Globally the fashion show model has been under scrutiny. Macro issues such as customer demand in the age of social media & climate change have caused designers to rethink their traditional model of showing. So when Mercedes Benz announced that it would no longer be partnering with Toronto Fashion Week the local fashion scene was buzzing with what do to next. This past February The COLLECTIONS decided to do their own thing in Reset, Reform and Rethink. With no ticket sales online, no front row seats and no VIP area, it was a different atmosphere than fashion weeks past. There was also a focus away from commerciality with a focus on more artistic brands such as Klaxon Howl and WRKDEPT. See below for a synopsis of some highlights.
Beaufille was the first show we saw on night one. The collection had a nostalgic tone from the dramatically flared pants, 70’s prints and 90’s inspired jewellery. The models were fresh faced with slicked back hair. The palette had neutrals with shinny denim, which added to the throwback vibe. Some of our favourite pieces were the flannel print flared suit and the nude toned two-piece with the cropped trousers.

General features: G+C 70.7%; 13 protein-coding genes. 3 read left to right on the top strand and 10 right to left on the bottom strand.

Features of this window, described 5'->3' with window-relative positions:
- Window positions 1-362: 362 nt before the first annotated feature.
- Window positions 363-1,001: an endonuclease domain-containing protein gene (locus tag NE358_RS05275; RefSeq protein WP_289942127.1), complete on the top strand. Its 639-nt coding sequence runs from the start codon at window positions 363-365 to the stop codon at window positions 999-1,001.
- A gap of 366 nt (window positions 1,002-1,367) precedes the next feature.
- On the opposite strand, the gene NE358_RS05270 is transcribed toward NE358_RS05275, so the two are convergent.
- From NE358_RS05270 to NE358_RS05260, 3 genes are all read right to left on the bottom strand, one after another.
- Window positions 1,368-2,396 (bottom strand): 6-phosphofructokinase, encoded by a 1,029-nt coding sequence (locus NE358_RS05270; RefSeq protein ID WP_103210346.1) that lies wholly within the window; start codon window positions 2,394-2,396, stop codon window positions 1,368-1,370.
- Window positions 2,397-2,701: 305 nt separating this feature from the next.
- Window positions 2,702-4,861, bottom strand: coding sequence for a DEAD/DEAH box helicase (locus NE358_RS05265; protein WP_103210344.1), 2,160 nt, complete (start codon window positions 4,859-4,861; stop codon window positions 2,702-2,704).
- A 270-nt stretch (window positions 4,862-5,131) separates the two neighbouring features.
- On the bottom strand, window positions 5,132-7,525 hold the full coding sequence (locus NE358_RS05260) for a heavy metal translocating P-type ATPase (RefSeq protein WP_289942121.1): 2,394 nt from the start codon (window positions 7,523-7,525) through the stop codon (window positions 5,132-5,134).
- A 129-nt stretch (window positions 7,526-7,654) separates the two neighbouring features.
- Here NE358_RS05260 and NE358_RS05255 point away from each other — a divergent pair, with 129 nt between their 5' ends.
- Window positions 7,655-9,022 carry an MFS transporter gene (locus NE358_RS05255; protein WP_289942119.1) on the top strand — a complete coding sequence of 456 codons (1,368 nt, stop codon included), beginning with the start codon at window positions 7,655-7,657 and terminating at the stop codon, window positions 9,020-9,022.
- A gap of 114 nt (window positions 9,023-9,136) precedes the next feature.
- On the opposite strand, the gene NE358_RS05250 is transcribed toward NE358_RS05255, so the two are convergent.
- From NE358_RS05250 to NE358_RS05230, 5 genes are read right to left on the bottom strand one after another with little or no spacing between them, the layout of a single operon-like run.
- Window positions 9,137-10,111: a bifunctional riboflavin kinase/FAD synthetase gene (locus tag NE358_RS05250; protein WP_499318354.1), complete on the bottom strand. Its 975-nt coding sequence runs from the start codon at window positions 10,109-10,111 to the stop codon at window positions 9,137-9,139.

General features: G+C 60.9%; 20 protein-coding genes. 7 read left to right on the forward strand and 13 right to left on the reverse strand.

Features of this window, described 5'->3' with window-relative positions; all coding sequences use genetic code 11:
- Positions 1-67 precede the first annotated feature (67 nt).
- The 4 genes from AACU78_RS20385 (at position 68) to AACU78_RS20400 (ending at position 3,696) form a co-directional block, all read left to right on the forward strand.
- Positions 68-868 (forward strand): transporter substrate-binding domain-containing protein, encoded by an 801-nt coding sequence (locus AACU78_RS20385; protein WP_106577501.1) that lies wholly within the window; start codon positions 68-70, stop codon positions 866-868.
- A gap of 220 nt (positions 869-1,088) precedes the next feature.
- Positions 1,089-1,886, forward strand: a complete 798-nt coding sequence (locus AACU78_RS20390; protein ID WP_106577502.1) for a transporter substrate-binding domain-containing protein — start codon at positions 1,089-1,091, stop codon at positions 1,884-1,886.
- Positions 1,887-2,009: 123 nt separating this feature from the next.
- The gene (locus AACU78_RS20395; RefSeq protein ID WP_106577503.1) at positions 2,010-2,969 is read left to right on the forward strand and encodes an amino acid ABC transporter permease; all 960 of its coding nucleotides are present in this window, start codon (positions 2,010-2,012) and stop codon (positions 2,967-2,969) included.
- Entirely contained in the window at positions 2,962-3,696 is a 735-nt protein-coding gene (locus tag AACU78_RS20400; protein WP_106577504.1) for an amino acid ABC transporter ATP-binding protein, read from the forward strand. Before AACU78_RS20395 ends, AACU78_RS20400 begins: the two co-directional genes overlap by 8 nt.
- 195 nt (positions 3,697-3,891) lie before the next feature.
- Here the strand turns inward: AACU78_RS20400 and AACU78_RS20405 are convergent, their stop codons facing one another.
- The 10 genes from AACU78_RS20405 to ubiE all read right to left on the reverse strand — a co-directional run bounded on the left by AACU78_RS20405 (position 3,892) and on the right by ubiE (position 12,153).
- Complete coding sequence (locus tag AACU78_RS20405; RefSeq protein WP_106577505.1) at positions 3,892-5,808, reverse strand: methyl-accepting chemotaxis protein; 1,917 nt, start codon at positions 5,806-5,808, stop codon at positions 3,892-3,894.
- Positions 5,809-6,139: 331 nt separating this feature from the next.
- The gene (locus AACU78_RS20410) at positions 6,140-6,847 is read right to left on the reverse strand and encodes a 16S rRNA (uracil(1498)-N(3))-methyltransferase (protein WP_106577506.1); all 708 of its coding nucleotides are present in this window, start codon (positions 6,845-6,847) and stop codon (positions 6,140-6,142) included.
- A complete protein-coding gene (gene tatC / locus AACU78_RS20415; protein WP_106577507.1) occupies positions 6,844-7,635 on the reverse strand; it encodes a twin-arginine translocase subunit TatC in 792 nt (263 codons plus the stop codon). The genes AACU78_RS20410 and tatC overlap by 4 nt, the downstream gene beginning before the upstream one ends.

Markoo by Tania Martins and Mona Koochek (named after the first three letters of both the designer’s last names) had a more militant approach to femininity. The strong silhouettes and dark glossy fabrics told a story of a girl who knows what she wants. Models wore neon red lipstick and edgy styled hair. The long a-lined skirts and combat style jackets had a political vibe. The attention-grabbing piece was the superhero-esque grey trousers. The pants had a patent leather panel almost shaped like women’s underwear at the front. As if the pants were saying “I’m a woman hear me roar.”
Pop Up Area
The Pop Up area at Re/set was the social spot where everyone could view the new up and coming designers in the city. All of which stood out and had specific looks. Modern street wear designer Spencer Badu displayed his collection with two models in the center of the room. The dark tailored collection was strong enough to be it’s own presentation. Another attention grabbing line was Triarchy/Atelier Denim. Triarchy had the most day-to-day friendly ready-to-wear line. The jewellery standout was Queen Street based designer Edi Canedo’s line Cuchara. The 3D display of white hands with jewellery complimented the strong feminine line.
Contributor: Olivia Jordan